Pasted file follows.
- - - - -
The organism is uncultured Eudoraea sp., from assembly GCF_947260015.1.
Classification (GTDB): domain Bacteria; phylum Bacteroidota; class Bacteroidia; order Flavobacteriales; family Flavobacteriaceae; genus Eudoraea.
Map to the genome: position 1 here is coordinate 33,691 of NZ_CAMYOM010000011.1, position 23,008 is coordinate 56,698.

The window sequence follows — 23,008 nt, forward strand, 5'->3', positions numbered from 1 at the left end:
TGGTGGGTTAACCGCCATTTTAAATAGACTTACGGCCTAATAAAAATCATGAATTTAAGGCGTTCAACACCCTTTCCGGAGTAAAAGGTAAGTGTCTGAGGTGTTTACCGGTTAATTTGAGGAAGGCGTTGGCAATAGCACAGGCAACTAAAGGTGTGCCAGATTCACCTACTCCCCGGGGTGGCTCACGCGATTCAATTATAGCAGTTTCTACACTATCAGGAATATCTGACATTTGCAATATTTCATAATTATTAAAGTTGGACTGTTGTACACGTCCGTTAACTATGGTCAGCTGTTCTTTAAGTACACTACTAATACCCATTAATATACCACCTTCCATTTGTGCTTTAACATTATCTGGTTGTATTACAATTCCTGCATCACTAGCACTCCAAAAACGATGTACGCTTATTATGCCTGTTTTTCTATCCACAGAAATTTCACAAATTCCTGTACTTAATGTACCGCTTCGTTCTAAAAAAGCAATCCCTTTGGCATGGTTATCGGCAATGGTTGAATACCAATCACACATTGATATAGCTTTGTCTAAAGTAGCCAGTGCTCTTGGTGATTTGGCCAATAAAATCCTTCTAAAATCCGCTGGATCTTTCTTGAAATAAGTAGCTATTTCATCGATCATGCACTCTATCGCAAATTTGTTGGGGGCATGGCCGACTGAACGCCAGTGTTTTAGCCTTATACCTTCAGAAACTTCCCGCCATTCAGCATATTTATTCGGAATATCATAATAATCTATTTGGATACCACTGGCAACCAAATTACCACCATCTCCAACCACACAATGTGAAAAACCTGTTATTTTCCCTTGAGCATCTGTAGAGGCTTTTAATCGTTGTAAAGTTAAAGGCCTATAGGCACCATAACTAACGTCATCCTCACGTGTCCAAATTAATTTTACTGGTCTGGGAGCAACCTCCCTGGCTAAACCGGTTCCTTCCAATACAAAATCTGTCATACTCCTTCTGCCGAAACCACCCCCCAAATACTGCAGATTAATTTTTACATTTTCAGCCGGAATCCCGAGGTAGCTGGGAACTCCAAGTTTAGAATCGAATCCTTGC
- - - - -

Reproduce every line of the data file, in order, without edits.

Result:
The organism is uncultured Eudoraea sp., from assembly GCF_947260015.1.
Classification (GTDB): domain Bacteria; phylum Bacteroidota; class Bacteroidia; order Flavobacteriales; family Flavobacteriaceae; genus Eudoraea.
Map to the genome: position 1 here is coordinate 33,691 of NZ_CAMYOM010000011.1, position 23,008 is coordinate 56,698.

The window sequence follows — 23,008 nt, forward strand, 5'->3', positions numbered from 1 at the left end:
TGGTGGGTTAACCGCCATTTTAAATAGACTTACGGCCTAATAAAAATCATGAATTTAAGGCGTTCAACACCCTTTCCGGAGTAAAAGGTAAGTGTCTGAGGTGTTTACCGGTTAATTTGAGGAAGGCGTTGGCAATAGCACAGGCAACTAAAGGTGTGCCAGATTCACCTACTCCCCGGGGTGGCTCACGCGATTCAATTATAGCAGTTTCTACACTATCAGGAATATCTGACATTTGCAATATTTCATAATTATTAAAGTTGGACTGTTGTACACGTCCGTTAACTATGGTCAGCTGTTCTTTAAGTACACTACTAATACCCATTAATATACCACCTTCCATTTGTGCTTTAACATTATCTGGTTGTATTACAATTCCTGCATCACTAGCACTCCAAAAACGATGTACGCTTATTATGCCTGTTTTTCTATCCACAGAAATTTCACAAATTCCTGTACTTAATGTACCGCTTCGTTCTAAAAAAGCAATCCCTTTGGCATGGTTATCGGCAATGGTTGAATACCAATCACACATTGATATAGCTTTGTCTAAAGTAGCCAGTGCTCTTGGTGATTTGGCCAATAAAATCCTTCTAAAATCCGCTGGATCTTTCTTGAAATAAGTAGCTATTTCATCGATCATGCACTCTATCGCAAATTTGTTGGGGGCATGGCCGACTGAACGCCAGTGTTTTAGCCTTATACCTTCAGAAACTTCCCGCCATTCAGCATATTTATTCGGAATATCATAATAATCTATTTGGATACCACTGGCAACCAAATTACCACCATCTCCAACCACACAATGTGAAAAACCTGTTATTTTCCCTTGAGCATCTGTAGAGGCTTTTAATCGTTGTAAAGTTAAAGGCCTATAGGCACCATAACTAACGTCATCCTCACGTGTCCAAATTAATTTTACTGGTCTGGGAGCAACCTCCCTGGCTAAACCGGTTCCTTCCAATACAAAATCTGTCATACTCCTTCTGCCGAAACCACCCCCCAAATACTGCAGATTAATTTTTACATTTTCAGCCGGAATCCCGAGGTAGCTGGGAACTCCAAGTTTAGAATCGAATCCTTGC